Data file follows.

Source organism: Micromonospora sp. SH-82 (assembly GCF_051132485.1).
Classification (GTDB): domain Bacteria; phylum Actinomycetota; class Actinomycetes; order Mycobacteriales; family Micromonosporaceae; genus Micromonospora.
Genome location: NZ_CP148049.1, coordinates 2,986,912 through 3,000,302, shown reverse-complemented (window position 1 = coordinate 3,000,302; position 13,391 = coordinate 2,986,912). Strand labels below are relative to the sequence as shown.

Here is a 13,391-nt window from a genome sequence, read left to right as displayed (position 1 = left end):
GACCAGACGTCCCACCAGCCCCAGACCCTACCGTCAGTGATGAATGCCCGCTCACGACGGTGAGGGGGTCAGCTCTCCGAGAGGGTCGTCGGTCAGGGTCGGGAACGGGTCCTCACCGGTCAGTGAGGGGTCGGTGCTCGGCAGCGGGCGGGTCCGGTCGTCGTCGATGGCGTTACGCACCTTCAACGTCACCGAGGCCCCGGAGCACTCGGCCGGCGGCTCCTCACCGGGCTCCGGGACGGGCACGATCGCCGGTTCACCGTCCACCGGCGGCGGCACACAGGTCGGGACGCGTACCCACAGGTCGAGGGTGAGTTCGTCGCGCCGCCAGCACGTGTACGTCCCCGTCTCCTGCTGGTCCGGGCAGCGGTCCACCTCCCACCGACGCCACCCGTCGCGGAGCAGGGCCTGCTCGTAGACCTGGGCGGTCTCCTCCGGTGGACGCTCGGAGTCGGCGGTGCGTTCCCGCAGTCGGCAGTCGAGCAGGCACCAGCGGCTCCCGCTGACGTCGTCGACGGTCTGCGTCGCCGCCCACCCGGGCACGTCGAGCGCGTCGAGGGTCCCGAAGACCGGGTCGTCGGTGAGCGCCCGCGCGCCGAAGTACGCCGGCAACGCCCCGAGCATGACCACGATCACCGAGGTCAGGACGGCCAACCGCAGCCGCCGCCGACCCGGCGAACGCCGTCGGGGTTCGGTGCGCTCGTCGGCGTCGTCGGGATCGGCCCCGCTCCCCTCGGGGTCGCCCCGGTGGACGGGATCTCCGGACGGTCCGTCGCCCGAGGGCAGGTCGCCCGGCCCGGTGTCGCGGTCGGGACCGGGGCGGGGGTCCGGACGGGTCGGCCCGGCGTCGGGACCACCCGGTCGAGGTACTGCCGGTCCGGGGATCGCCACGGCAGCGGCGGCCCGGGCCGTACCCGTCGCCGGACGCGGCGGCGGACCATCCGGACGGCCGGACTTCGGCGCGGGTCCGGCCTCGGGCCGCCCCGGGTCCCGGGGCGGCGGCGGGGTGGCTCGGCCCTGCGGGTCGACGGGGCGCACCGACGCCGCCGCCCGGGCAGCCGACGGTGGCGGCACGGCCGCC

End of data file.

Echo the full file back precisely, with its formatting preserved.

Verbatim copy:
Source organism: Micromonospora sp. SH-82 (assembly GCF_051132485.1).
Classification (GTDB): domain Bacteria; phylum Actinomycetota; class Actinomycetes; order Mycobacteriales; family Micromonosporaceae; genus Micromonospora.
Genome location: NZ_CP148049.1, coordinates 2,986,912 through 3,000,302, shown reverse-complemented (window position 1 = coordinate 3,000,302; position 13,391 = coordinate 2,986,912). Strand labels below are relative to the sequence as shown.

Here is a 13,391-nt window from a genome sequence, read left to right as displayed (position 1 = left end):
GACCAGACGTCCCACCAGCCCCAGACCCTACCGTCAGTGATGAATGCCCGCTCACGACGGTGAGGGGGTCAGCTCTCCGAGAGGGTCGTCGGTCAGGGTCGGGAACGGGTCCTCACCGGTCAGTGAGGGGTCGGTGCTCGGCAGCGGGCGGGTCCGGTCGTCGTCGATGGCGTTACGCACCTTCAACGTCACCGAGGCCCCGGAGCACTCGGCCGGCGGCTCCTCACCGGGCTCCGGGACGGGCACGATCGCCGGTTCACCGTCCACCGGCGGCGGCACACAGGTCGGGACGCGTACCCACAGGTCGAGGGTGAGTTCGTCGCGCCGCCAGCACGTGTACGTCCCCGTCTCCTGCTGGTCCGGGCAGCGGTCCACCTCCCACCGACGCCACCCGTCGCGGAGCAGGGCCTGCTCGTAGACCTGGGCGGTCTCCTCCGGTGGACGCTCGGAGTCGGCGGTGCGTTCCCGCAGTCGGCAGTCGAGCAGGCACCAGCGGCTCCCGCTGACGTCGTCGACGGTCTGCGTCGCCGCCCACCCGGGCACGTCGAGCGCGTCGAGGGTCCCGAAGACCGGGTCGTCGGTGAGCGCCCGCGCGCCGAAGTACGCCGGCAACGCCCCGAGCATGACCACGATCACCGAGGTCAGGACGGCCAACCGCAGCCGCCGCCGACCCGGCGAACGCCGTCGGGGTTCGGTGCGCTCGTCGGCGTCGTCGGGATCGGCCCCGCTCCCCTCGGGGTCGCCCCGGTGGACGGGATCTCCGGACGGTCCGTCGCCCGAGGGCAGGTCGCCCGGCCCGGTGTCGCGGTCGGGACCGGGGCGGGGGTCCGGACGGGTCGGCCCGGCGTCGGGACCACCCGGTCGAGGTACTGCCGGTCCGGGGATCGCCACGGCAGCGGCGGCCCGGGCCGTACCCGTCGCCGGACGCGGCGGCGGACCATCCGGACGGCCGGACTTCGGCGCGGGTCCGGCCTCGGGCCGCCCCGGGTCCCGGGGCGGCGGCGGGGTGGCTCGGCCCTGCGGGTCGACGGGGCGCACCGACGCCGCCGCCCGGGCAGCCGACGGTGGCGGCACGGCCGCC